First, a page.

"You are not bringing 100 football helmets into our house!"
"What about you—are you gonna get rid of some of those hundred pairs of shoes?"
The idea of getting married may be bliss. However, the actuality of merging two households—especially when you've both been on your own for years—can be part Let's Make a Deal- meets-The Clash of the Titans. So what are some stress-lite ways to handle this challenge?
Negotiate: Married in 2010, one month shy of 36, Kristi Lawrence found the process of turning two homes into one "more overwhelming than I had anticipated." The New Mexico-based marketing executive explains, "I left my house to move into my husband's place. He was used to having his house decorated a certain way." That 'certain way' left Kristi feeling a bit like she was losing her identity. The solution: several conversations over the first year or two of marriage aimed at incorporating Kristi's prized possessions into the overall decorating scheme. Kristi says, "Over time our décor has evolved into a wonderful representation of us."
The keyword here: evolved. Both people need to develop a spirit of openness and experimentation. If your merged home looked exactly the way you truly desired, you'd likely be living in it alone!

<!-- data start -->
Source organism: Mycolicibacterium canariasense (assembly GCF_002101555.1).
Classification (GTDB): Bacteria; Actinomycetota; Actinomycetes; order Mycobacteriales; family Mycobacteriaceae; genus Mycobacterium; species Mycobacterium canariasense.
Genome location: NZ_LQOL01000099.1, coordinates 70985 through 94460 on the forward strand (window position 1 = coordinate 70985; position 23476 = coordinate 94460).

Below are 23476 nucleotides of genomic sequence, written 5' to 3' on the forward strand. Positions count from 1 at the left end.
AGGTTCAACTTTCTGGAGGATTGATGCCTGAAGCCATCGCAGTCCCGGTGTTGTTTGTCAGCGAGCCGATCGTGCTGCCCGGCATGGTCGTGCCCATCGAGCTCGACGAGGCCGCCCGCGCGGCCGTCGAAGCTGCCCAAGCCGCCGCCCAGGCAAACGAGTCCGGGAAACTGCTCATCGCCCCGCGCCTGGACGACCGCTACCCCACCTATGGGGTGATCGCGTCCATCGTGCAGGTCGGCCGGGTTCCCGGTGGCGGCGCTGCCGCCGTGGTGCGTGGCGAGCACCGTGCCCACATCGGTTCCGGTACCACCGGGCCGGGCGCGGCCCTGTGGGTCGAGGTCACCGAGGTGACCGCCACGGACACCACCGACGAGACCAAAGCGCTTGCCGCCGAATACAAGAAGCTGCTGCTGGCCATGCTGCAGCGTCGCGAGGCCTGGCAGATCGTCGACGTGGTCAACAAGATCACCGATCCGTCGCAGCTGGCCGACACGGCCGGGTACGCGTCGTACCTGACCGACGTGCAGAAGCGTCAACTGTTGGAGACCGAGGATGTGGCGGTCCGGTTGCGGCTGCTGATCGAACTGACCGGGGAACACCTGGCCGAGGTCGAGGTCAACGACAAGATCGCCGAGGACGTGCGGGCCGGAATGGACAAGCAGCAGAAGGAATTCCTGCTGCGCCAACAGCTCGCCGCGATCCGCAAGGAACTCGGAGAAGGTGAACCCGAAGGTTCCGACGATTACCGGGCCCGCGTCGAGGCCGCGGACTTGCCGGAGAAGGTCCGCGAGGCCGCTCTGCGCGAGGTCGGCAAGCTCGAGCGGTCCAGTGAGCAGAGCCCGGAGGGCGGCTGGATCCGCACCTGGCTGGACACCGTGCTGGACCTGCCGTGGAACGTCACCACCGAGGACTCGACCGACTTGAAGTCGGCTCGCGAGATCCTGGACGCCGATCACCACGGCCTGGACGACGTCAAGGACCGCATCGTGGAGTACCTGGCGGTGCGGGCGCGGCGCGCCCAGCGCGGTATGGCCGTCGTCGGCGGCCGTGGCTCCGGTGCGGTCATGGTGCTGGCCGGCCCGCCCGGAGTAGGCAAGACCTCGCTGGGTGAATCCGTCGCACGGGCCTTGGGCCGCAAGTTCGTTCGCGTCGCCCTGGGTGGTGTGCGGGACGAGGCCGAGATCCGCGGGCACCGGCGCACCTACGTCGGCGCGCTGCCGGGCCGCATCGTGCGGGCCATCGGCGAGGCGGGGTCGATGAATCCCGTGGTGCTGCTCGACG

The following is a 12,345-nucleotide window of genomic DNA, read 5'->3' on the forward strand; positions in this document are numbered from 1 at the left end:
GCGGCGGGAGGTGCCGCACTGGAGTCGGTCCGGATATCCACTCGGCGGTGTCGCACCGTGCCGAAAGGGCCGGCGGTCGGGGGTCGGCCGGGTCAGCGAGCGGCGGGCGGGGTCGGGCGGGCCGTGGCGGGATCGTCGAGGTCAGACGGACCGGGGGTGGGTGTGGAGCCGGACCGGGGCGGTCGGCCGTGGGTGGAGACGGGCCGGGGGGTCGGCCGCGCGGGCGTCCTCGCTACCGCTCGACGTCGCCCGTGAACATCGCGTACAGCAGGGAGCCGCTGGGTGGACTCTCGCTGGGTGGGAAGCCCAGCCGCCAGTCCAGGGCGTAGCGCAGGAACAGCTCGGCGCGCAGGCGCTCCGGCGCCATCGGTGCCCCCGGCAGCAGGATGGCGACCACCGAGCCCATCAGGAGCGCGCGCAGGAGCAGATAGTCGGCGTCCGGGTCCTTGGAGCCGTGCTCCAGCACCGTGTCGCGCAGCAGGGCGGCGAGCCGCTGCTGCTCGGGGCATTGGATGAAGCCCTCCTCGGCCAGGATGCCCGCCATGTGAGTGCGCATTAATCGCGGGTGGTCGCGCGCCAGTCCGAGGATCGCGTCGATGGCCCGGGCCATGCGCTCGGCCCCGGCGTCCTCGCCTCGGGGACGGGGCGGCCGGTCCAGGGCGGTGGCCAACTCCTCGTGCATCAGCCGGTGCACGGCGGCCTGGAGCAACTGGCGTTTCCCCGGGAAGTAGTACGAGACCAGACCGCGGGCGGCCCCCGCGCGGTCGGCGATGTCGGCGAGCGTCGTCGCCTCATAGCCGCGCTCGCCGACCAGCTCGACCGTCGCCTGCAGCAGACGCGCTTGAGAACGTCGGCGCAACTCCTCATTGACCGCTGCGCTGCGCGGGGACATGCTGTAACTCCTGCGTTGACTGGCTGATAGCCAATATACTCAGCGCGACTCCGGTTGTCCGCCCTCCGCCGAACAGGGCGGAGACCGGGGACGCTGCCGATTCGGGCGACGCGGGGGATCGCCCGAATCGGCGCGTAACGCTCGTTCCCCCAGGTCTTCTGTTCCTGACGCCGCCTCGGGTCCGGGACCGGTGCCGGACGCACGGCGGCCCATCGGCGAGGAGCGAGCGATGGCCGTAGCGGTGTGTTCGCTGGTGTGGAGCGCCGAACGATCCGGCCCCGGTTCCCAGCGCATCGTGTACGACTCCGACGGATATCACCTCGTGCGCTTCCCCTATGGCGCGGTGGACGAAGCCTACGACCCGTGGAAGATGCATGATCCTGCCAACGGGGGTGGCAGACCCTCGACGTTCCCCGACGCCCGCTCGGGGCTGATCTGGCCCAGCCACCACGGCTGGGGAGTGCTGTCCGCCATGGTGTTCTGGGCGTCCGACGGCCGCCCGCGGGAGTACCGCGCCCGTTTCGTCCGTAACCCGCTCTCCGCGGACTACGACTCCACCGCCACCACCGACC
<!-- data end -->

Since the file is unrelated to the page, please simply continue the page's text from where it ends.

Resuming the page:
Develop the "It's Only Stuff" mentality: Unlike Kristi, who moved into her groom's home, Amy Schoen's husband brought himself and his lifetime of possessions into her townhouse. "I had already downsized from a four-bedroom house after my divorce. So when I married the second time, at 42, I was in the 'cleaning up my mess' mode," explains the Maryland life coach.
This translated into Amy reorganizing the basement so her spouse could have his 'man cave' and getting rid of her living room furniture so the two could buy a couch and cocktail table together. Another way they made it "their" abode: painting the living room. "My husband got rid of most of his furniture, keeping some of his pictures which were hung in his office."
Be creative: Samantha Verant took relocating for marriage to a new level—at age 40 she moved to France to marry a widower with two girl tweens. Four years after this enormous life change, the author, recalls, "I arrived in France with three suitcases, some packed with paintings and small design items, which we hung on once barren wall or placed on tables or counters."
Little by little Samantha added homey touches—throw pillows, photos of her wedding and of her stepdaughters with their deceased mother. Samantha says, "Jean Luc and I make decisions together of what's going to stay, what's going to leave. We work within our budget. We're taking the 'the merge' one room and one day at a time."
Sherry Amatenstein, LCSW is a New York City-based marriage therapist and author.